Is Open-Source going out of fashion?

Open-Source seems to be going out of fashion, and the open movement ls losing the trendy image it once had.

The Senior Technology Editor at the leading business technology news service, ZDNet, observes current opinion among developers and within enterprise IT operations, in his article this week, "Why I'm smarter than an Open surrender monkey". Another well-connected technology commentator, Adrian Kingsley, echoes same trend in his recent article, "Why I don't really care about open".

Perhaps Open-Source is losing support because it often doesn't work. There are many high-profile examples, like the recent OpenOffice fiasco. Open was trendy years ago, but like communism it failed to win the ideological war. Perhaps communism is a good analogy for Open-Source in other ways, too. The trendy young start-up and mash-up merchants who loved Open (not least because it's free and they were just starting out) are are not so young any more. Facebook famously used MySQL, which has been popular among Open devs, and running on that technology has been described as "a fate worse than death".

I know from my own experiences both as a developer and as a user of open-source projects that it can work extremely well for utils and smaller simpler projects. (Closed-source works extremely well for utils and smaller projects, too.) I use LInq2Twitter on the homepage of this very website -- a great example of a good small open-source project. Perhaps open-source is sometimes less desirable for larger projects and business-critical systems. There are various issues associated with open-source, including human resources, commercial considerations, and security. (For example, do you really want to share intimate details of your systems with hackers? Anecdotal evidence points to the fatal vulnerability exploited in the recent series of hacks against Sony's PlayStation systems, in which millions of customers had their bank details taken and PSN was shut-down for an extended period, being open-source software running on public-facing servers -- ranging from security vulnerabilities in web servers running Apache on Linux to perhaps the Asterisk telephone system.)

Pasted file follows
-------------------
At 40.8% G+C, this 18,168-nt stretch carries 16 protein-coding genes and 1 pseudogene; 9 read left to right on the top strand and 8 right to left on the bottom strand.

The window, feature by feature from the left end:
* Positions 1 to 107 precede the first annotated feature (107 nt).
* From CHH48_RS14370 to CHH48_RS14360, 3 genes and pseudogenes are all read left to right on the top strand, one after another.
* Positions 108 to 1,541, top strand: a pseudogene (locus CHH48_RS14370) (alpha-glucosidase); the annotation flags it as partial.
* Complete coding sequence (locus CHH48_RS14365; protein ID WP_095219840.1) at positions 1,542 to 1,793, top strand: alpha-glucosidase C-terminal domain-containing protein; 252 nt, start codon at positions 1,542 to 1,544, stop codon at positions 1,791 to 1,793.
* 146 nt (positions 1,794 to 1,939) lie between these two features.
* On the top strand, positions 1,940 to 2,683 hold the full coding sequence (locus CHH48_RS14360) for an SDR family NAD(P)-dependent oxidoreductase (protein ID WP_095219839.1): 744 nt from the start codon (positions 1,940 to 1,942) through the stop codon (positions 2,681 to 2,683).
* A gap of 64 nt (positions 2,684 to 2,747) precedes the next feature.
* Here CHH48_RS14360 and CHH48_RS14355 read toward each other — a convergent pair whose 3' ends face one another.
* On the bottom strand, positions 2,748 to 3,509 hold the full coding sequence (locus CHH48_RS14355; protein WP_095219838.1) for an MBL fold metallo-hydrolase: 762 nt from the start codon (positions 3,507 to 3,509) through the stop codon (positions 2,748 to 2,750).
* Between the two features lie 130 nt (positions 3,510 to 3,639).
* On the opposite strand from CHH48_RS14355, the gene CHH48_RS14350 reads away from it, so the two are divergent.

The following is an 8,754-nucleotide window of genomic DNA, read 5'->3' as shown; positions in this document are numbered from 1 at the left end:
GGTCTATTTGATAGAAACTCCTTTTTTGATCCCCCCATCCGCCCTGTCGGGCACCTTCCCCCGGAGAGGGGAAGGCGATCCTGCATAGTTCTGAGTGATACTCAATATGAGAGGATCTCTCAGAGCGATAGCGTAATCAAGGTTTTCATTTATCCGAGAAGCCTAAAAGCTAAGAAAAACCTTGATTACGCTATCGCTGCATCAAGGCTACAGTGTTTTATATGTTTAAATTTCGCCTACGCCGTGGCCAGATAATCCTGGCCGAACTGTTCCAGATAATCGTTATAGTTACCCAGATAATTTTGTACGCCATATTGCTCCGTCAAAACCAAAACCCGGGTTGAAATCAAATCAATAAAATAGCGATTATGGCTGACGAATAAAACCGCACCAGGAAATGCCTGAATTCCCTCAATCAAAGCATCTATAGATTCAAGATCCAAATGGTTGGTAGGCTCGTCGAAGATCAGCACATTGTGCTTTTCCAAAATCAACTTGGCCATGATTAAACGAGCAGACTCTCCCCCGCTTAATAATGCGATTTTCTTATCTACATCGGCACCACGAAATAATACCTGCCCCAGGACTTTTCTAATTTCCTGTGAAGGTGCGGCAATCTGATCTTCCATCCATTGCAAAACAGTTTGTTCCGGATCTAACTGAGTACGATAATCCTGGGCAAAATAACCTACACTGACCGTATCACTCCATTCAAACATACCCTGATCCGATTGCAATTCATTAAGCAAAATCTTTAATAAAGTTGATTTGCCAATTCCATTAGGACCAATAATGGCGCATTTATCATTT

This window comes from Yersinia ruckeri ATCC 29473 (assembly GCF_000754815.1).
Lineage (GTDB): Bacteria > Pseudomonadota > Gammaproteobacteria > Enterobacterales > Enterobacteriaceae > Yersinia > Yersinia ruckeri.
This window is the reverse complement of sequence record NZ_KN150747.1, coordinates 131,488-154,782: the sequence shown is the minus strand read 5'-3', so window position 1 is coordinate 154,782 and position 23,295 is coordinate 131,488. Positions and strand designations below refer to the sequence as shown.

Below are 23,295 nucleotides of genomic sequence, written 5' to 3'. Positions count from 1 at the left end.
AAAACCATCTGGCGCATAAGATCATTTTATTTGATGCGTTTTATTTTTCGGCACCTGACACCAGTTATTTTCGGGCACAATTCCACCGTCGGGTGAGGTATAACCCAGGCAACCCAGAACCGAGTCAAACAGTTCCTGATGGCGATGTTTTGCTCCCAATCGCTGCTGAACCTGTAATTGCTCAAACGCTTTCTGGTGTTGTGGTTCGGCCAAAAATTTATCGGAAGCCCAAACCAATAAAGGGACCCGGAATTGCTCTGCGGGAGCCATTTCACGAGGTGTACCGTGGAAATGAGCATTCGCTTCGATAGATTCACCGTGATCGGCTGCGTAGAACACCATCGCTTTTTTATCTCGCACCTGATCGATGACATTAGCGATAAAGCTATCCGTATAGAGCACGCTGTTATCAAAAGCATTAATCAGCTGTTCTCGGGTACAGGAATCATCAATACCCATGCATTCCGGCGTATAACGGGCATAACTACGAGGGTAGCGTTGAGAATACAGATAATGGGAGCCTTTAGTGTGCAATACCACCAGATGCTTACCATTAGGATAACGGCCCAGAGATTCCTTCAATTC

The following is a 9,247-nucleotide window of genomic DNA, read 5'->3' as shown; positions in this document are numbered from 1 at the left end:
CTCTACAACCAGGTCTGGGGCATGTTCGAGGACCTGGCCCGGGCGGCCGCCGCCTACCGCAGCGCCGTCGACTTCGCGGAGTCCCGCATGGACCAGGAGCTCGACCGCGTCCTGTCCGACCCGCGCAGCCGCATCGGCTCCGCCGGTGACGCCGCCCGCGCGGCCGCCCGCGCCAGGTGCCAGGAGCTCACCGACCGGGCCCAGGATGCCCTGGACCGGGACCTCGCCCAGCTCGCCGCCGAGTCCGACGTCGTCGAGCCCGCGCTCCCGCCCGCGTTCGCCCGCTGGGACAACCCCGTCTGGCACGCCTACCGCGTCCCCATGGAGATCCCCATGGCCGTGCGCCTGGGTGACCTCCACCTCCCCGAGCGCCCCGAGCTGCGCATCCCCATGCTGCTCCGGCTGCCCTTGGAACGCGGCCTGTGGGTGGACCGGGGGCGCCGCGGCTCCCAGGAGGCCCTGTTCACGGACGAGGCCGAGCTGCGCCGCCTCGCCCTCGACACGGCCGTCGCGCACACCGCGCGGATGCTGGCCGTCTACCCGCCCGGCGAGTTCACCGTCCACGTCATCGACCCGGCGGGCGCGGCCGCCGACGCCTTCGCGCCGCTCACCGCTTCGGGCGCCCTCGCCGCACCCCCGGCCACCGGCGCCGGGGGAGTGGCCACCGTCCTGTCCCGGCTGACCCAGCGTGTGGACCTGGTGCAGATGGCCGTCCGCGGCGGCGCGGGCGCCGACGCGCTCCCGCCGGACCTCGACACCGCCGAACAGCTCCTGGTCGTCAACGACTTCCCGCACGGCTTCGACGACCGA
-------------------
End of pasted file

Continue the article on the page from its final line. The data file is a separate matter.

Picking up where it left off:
Ironically, one corporation that would like to be seen as the great champion of open has in fact undermined the cause. Google has tainted open-source by routinely wielding it as a weapon with which to bash its competitors, with some success. Of course, Google really only advocates open-source as and when it suits their own corporate agenda -- usually when attacking Microsoft. Google isn't going to hand-out a download link for the source-code of their search algorithm any time soon, or indeed their other key tech assets. And their mobile OS, Android, is plagued with potentially ruinous legal issues. Thus, Google, the corporation posing as the champion of open may ultimately provide the most famous example of the dangers of open-source.

The transient popularity of Open has had some beneficial side-affects. In particular, Microsoft has enjoyed a fantastic renaissance over the past half decade, transforming into a completely new type of company with much more exciting products and services -- and some of the changes have happened as direct responses to criticisms raised first and most vocally by Google as well as feedback from customers.

13 July 2011

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Tim Acheson (19 Jul 11, 09:34)

Related: How LulzSec hacked the Sun's website (THe Guardian)

The latest high-profile hack attack exploited, you guessed it, a popular open-source platform (Solaris, a Unix OS owned by Oracle/Sun). Most of News International's websites are written in Java on Apache.

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